Next, we used the collagen repulsion assay to test whether the increase in Nrp1 levels in the ADAM knockouts has functional consequences. As can be seen in Fig. 6a–c,f a mild increase in sensitivity to Sema3A was observed for both ADAM10 and ADAM17 single cKOs (17% and 15% decrease in P/D ratio, respectively) at E12.5. However, when ADAM10/17 double-cKO DRGs were tested in the same experimental system, a considerable increase in sensitivity was observed (33% decrease in P/D ratio). Interestingly, the difference in sensitivity between wild-type and double-knockout axons was not observed at E13.5 (Fig. 6d,f), implying that a parallel molecular process, independent of ADAM10 and 17, ensures axonal desensitization with a 1 day delay—likely the decrease in total Nrp1 described above. Overall, these results demonstrate that combined ablation of ADAM10 and 17 re-sensitizes proprioceptive axons to Sema3A, consistent with the increased levels of Nrp1 at their growth cones.
Overexpression of Nrp1 induces sensitivity to Sema3A
To further establish that downregulation of Nrp1 is the cause for the loss of responsiveness to Sema3A, we overexpressed the receptor in non-responsive rat proprioceptive neurons and tested the effect on axonal sensitivity. To obtain high yields of transfection, E14 DRGs were dissociated into single cells, electroporated with plasmids encoding Flag-tagged Nrp1 and concentrated again to form neuronal aggregates (Fig. 7a). These aggregates were tested in collagen assays, parallel to neuronal aggregates overexpressing Flag-tagged L1-CAM. This adhesion molecule was selected as a control because it is another essential component of the receptor complex for Sema3A, and it is a known substrate of both ADAM10 and 17 (refs 53, 54).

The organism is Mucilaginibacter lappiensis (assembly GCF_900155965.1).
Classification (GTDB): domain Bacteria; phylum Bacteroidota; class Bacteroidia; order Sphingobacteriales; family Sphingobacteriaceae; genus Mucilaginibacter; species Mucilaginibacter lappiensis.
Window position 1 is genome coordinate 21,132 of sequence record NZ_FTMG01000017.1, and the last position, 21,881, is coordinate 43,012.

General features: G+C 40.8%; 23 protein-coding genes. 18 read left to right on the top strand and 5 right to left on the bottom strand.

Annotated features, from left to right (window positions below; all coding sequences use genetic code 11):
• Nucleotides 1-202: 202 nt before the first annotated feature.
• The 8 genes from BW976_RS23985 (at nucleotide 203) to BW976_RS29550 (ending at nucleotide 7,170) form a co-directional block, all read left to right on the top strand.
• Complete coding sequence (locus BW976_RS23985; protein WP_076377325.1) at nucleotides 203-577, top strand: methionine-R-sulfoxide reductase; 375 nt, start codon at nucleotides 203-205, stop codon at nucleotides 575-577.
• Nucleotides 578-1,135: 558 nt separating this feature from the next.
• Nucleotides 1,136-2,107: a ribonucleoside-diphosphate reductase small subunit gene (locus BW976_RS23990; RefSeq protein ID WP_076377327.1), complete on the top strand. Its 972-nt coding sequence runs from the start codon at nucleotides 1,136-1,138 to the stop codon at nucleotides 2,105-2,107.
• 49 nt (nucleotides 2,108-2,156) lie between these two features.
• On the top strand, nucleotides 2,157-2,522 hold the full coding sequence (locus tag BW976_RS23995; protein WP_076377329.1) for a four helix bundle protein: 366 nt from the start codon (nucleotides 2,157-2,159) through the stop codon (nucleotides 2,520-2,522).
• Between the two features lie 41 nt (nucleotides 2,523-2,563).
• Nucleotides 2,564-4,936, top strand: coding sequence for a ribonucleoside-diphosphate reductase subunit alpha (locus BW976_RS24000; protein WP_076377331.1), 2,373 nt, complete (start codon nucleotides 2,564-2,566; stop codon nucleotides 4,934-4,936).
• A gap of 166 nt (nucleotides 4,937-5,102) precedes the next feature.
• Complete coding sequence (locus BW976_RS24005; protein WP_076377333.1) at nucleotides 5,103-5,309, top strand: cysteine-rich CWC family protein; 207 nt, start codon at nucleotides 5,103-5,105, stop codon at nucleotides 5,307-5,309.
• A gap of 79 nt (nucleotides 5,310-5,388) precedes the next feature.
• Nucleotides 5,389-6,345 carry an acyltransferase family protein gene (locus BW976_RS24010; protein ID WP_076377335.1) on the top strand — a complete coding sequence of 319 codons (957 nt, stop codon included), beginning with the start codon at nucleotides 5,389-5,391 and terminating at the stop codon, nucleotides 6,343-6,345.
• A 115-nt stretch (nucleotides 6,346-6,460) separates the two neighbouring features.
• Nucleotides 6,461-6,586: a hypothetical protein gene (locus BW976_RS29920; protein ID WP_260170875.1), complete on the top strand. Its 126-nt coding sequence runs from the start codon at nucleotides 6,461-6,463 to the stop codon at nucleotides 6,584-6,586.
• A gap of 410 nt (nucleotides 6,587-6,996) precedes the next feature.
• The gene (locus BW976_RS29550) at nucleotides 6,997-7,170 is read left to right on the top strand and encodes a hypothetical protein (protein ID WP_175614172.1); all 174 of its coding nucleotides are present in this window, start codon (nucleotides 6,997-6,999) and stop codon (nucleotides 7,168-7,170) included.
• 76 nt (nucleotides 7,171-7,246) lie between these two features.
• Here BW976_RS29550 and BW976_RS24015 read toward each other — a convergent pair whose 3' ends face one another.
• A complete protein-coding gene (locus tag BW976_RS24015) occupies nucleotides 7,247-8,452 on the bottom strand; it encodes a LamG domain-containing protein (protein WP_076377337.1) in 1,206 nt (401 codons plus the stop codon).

Collagen cultures were stained for both the Flag tag and the axonal marker tubulin-βIII. Since not all the cells undergo transfection, only a subset of tubulin-βIII-positive axons is also positive for the Flag tag. For both types of neuronal aggregates, overall axonal growth was radial (Fig. 7c), as expected for rat proprioceptive neurons at E14. Radial growth was also observed in the subpopulation of axons overexpressing L1-CAM (Fig. 7b right). In contrast, axons overexpressing Nrp1 projected very few axons in the direction of the Sema3A-secreting cells (Fig. 7b left), indicating they are highly sensitive to the repellant These results strongly support the identification of Nrp1 as the receptor component whose cleavage causes the loss of sensitivity to Sema3A.
Hampered sensitizing ability in Nrp1 hyper-cleavable mutant
To obtain further support for the ADAM-mediated cleavage mechanism, we attempted to generate mutant Nrp1s with altered shedding features. Occasionally, short modifications in the juxtamembrane region of ADAM substrates, close to the cleavage site, have a marked effect on their shedding efficiency22. Since no consensus cleavage sequence for ADAMs has been identified to date13,14, our first step was to crudely map the ADAM10 and ADAM17 cleavage sites in Nrp1. This was achieved by insertion of the Myc epitope at different locations along the receptor’s juxtamembrane region and analysis of the cleavage products by western blot (for details—see Supplementary Methods section). Using this approach, we mapped the ADAM10 cleavage site close to residue 840 of Nrp1. The ADAM17 cleavage site was positioned N-terminally to residue 824 (Supplementary Fig. 10).
Next, we generated a set of Nrp1 mutants with short deletions near the identified cleavage sites. Each mutant was expressed in HEK293T cells, and the amount ADAM10 or ADAM17-mediated cleavage product was compared with that of the wild-type receptor. Overall, two mutants with ‘hyper-cleavable’ (h.c.) phenotype were identified. Nrp1-lacking residues 786–790, designated ADAM17 h.c., exhibited a fivefold increase in ADAM17 (but not ADAM10) cleavage relative to wild type (Fig. 8a left). In contrast, Nrp1-lacking residues 835-839, designated ADAM10 h.c., was fivefold more susceptible to ADAM10 (but not ADAM17) cleavage (Fig. 8a right). Overall expression of both mutants and their ability to reach the cell membrane were not affected by the deletions (lysates in Fig. 8a and Supplementary Fig. 3a). Furthermore, their ability to bind Sema3A, interact with Plexin-A1 or Plexin-A4 (the Nrp1 signalling co-receptors), or to dimerize with other Nrp1 or Neuropilin-2 (Nrp2) molecules was also not impaired (Supplementary Fig. 3b–f).